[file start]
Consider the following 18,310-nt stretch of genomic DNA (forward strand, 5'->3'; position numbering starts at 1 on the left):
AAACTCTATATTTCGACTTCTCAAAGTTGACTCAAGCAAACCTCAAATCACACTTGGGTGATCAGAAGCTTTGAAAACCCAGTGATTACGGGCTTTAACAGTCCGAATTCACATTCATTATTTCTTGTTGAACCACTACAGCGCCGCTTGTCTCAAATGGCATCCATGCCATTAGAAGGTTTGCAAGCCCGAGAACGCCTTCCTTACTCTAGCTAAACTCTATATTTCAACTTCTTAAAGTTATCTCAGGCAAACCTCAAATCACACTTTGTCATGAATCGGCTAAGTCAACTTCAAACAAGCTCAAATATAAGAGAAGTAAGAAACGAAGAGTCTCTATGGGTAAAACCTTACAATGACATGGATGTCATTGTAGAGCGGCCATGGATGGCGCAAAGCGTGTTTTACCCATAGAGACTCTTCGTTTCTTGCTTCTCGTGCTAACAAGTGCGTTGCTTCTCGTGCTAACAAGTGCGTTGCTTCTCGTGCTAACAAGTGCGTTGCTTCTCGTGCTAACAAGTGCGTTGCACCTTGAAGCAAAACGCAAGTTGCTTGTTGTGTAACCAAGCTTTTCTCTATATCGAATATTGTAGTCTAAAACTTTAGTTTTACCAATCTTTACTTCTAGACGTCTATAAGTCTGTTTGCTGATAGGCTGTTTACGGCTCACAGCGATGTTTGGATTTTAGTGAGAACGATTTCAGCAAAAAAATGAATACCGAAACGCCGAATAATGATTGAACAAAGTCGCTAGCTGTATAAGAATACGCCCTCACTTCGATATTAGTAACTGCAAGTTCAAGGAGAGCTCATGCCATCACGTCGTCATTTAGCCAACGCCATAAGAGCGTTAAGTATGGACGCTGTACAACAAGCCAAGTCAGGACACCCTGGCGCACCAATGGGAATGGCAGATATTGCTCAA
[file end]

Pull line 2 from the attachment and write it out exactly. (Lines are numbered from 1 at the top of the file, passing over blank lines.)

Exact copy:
AAACTCTATATTTCGACTTCTCAAAGTTGACTCAAGCAAACCTCAAATCACACTTGGGTGATCAGAAGCTTTGAAAACCCAGTGATTACGGGCTTTAACAGTCCGAATTCACATTCATTATTTCTTGTTGAACCACTACAGCGCCGCTTGTCTCAAATGGCATCCATGCCATTAGAAGGTTTGCAAGCCCGAGAACGCCTTCCTTACTCTAGCTAAACTCTATATTTCAACTTCTTAAAGTTATCTCAGGCAAACCTCAAATCACACTTTGTCATGAATCGGCTAAGTCAACTTCAAACAAGCTCAAATATAAGAGAAGTAAGAAACGAAGAGTCTCTATGGGTAAAACCTTACAATGACATGGATGTCATTGTAGAGCGGCCATGGATGGCGCAAAGCGTGTTTTACCCATAGAGACTCTTCGTTTCTTGCTTCTCGTGCTAACAAGTGCGTTGCTTCTCGTGCTAACAAGTGCGTTGCTTCTCGTGCTAACAAGTGCGTTGCTTCTCGTGCTAACAAGTGCGTTGCACCTTGAAGCAAAACGCAAGTTGCTTGTTGTGTAACCAAGCTTTTCTCTATATCGAATATTGTAGTCTAAAACTTTAGTTTTACCAATCTTTACTTCTAGACGTCTATAAGTCTGTTTGCTGATAGGCTGTTTACGGCTCACAGCGATGTTTGGATTTTAGTGAGAACGATTTCAGCAAAAAAATGAATACCGAAACGCCGAATAATGATTGAACAAAGTCGCTAGCTGTATAAGAATACGCCCTCACTTCGATATTAGTAACTGCAAGTTCAAGGAGAGCTCATGCCATCACGTCGTCATTTAGCCAACGCCATAAGAGCGTTAAGTATGGACGCTGTACAACAAGCCAAGTCAGGACACCCTGGCGCACCAATGGGAATGGCAGATATTGCTCAA